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- I chose a health insurance plan with the lowest monthly premium.
- I would have chosen a different plan if I knew what the terms like deductible and co-insurance meant.
- Next year, I’ll weigh the pros and cons of having a higher monthly payment vs. a higher deductible.
I was 30 years old when I started my first full-time, corporate job (which was here at Insider). Before that, I worked as a freelancer and dependent on California state’s health insurance, Medi-Cal, for two years. Back in New York, when I was working in the fashion industry, I worked at a startup that only offered one affordable health insurance option.
Working full-time at Insider is the first time I’ve had to choose between different tiers of health insurance plans. While I did my best to research my options, I still felt unprepared to make the decision. There are four terms I wish I’d known before choosing my current plan.
1. Out-of-network provider
Thanks to Medi-Cal, I was able to find a physical therapist just a 10-minute drive from my house to help me prepare for and recover from top surgery, and I didn’t have a copay. My new health insurance through work is accepted nationwide, but I noticed more providers on the east coast were in-network than providers on the west coast, where I live.
It turns out that my physical therapist didn’t take my shiny new corporate-job insurance, which makes them an out-of-service provider. I had to pay $125 per session out of pocket for my appointments.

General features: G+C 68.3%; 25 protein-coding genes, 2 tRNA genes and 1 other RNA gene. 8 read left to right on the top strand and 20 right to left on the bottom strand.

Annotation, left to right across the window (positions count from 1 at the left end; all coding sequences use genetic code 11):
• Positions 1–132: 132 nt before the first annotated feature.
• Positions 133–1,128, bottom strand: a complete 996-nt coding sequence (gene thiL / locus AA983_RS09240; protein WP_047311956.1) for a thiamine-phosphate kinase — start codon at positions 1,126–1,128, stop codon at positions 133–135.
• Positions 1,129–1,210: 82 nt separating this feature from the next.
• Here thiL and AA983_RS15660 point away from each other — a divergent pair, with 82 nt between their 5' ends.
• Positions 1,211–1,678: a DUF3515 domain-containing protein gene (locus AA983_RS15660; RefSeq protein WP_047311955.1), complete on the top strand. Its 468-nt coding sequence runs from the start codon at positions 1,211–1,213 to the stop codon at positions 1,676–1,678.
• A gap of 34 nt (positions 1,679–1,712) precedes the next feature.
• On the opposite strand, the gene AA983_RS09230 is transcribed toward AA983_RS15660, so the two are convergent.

After learning that my physical therapist was out of network, I called my health insurance company to ask what my options are moving forward. If I wanted to continue seeing my physical therapist, I would need to keep paying for services out of pocket until I met my deductible, the amount that I’m responsible for paying until my insurance starts chipping in.
In order to keep seeing the same physical therapist, I had to pay $125 per session until I met my $1,000 deductible. Thankfully, I had an emergency savings fund specifically for my top surgery care needs to cover that cost.
3. Out-of-network co-insurance
After paying for eight $125 sessions, I’d met my $1,000 deductible. For appointments past those eight sessions, I got a break from paying full-price because I’m now only responsible for paying for out-of-network co-insurance. This means I’m responsible for 40% of the cost of the appointment, and insurance will cover the remaining 60%.
4. Out-of-pocket limit
The out-of-pocket limit on a health insurance plan is the amount that I have to pay before insurance covers 100% of services. There’s a different out-of-pocket limit for out-of-network services and in-network services with my plan.
My out-of-pocket limit for services outside of my network is $3,500, and it includes any deductibles, co-pays, or co-insurance that I’ve paid for my physical therapy. Once the amount I’ve paid for full-price appointments and co-insurance reaches my out-of-pocket limit, insurance will pay for 100% of my out-of-network costs.
Truth be told, I chose the health insurance plan I have because it was offered the lowest monthly premium. Had I understood what these terms meant before choosing them, I would have weighed the pros and cons of having a larger monthly bill to stay on Medi-Cal while I was recovering from my surgery, or getting on my work’s health insurance for a lower price .
While my premiums might have been lower on my work’s health insurance plan, staying on Medi-Cal might have prevented me from paying over $3,000 in physical therapy bills in the span of four months — sometimes I needed to go to my physical therapist multiple times a week — out of pocket while I was recovering from surgery.
Now that I know better, I look forward to choosing my health insurance plan this year.
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